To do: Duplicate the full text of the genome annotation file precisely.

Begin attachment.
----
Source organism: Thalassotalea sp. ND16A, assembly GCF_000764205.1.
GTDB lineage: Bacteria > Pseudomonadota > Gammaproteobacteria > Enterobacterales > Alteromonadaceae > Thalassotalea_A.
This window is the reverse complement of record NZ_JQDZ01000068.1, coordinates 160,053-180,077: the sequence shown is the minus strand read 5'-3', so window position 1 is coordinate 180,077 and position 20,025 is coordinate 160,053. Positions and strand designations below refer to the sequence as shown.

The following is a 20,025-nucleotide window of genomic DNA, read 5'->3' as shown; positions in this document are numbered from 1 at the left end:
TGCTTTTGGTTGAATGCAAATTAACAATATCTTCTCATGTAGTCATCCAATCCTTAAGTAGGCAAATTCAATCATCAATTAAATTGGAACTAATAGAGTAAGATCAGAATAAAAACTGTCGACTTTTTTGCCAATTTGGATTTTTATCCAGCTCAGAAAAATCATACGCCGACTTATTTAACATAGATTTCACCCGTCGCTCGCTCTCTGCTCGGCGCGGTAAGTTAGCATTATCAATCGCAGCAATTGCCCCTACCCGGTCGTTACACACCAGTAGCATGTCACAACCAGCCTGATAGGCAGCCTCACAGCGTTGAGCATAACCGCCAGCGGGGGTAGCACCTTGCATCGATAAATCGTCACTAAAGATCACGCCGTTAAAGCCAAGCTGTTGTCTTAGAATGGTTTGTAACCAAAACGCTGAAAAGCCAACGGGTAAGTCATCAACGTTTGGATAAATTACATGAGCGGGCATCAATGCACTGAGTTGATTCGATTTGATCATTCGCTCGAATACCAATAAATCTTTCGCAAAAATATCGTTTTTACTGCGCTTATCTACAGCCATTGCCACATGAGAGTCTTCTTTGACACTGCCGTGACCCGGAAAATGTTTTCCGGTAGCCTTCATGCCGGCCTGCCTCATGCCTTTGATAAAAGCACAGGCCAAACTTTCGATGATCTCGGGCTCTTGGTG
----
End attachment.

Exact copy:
Source organism: Thalassotalea sp. ND16A, assembly GCF_000764205.1.
GTDB lineage: Bacteria > Pseudomonadota > Gammaproteobacteria > Enterobacterales > Alteromonadaceae > Thalassotalea_A.
This window is the reverse complement of record NZ_JQDZ01000068.1, coordinates 160,053-180,077: the sequence shown is the minus strand read 5'-3', so window position 1 is coordinate 180,077 and position 20,025 is coordinate 160,053. Positions and strand designations below refer to the sequence as shown.

The following is a 20,025-nucleotide window of genomic DNA, read 5'->3' as shown; positions in this document are numbered from 1 at the left end:
TGCTTTTGGTTGAATGCAAATTAACAATATCTTCTCATGTAGTCATCCAATCCTTAAGTAGGCAAATTCAATCATCAATTAAATTGGAACTAATAGAGTAAGATCAGAATAAAAACTGTCGACTTTTTTGCCAATTTGGATTTTTATCCAGCTCAGAAAAATCATACGCCGACTTATTTAACATAGATTTCACCCGTCGCTCGCTCTCTGCTCGGCGCGGTAAGTTAGCATTATCAATCGCAGCAATTGCCCCTACCCGGTCGTTACACACCAGTAGCATGTCACAACCAGCCTGATAGGCAGCCTCACAGCGTTGAGCATAACCGCCAGCGGGGGTAGCACCTTGCATCGATAAATCGTCACTAAAGATCACGCCGTTAAAGCCAAGCTGTTGTCTTAGAATGGTTTGTAACCAAAACGCTGAAAAGCCAACGGGTAAGTCATCAACGTTTGGATAAATTACATGAGCGGGCATCAATGCACTGAGTTGATTCGATTTGATCATTCGCTCGAATACCAATAAATCTTTCGCAAAAATATCGTTTTTACTGCGCTTATCTACAGCCATTGCCACATGAGAGTCTTCTTTGACACTGCCGTGACCCGGAAAATGTTTTCCGGTAGCCTTCATGCCGGCCTGCCTCATGCCTTTGATAAAAGCACAGGCCAAACTTTCGATGATCTCGGGCTCTTGGTG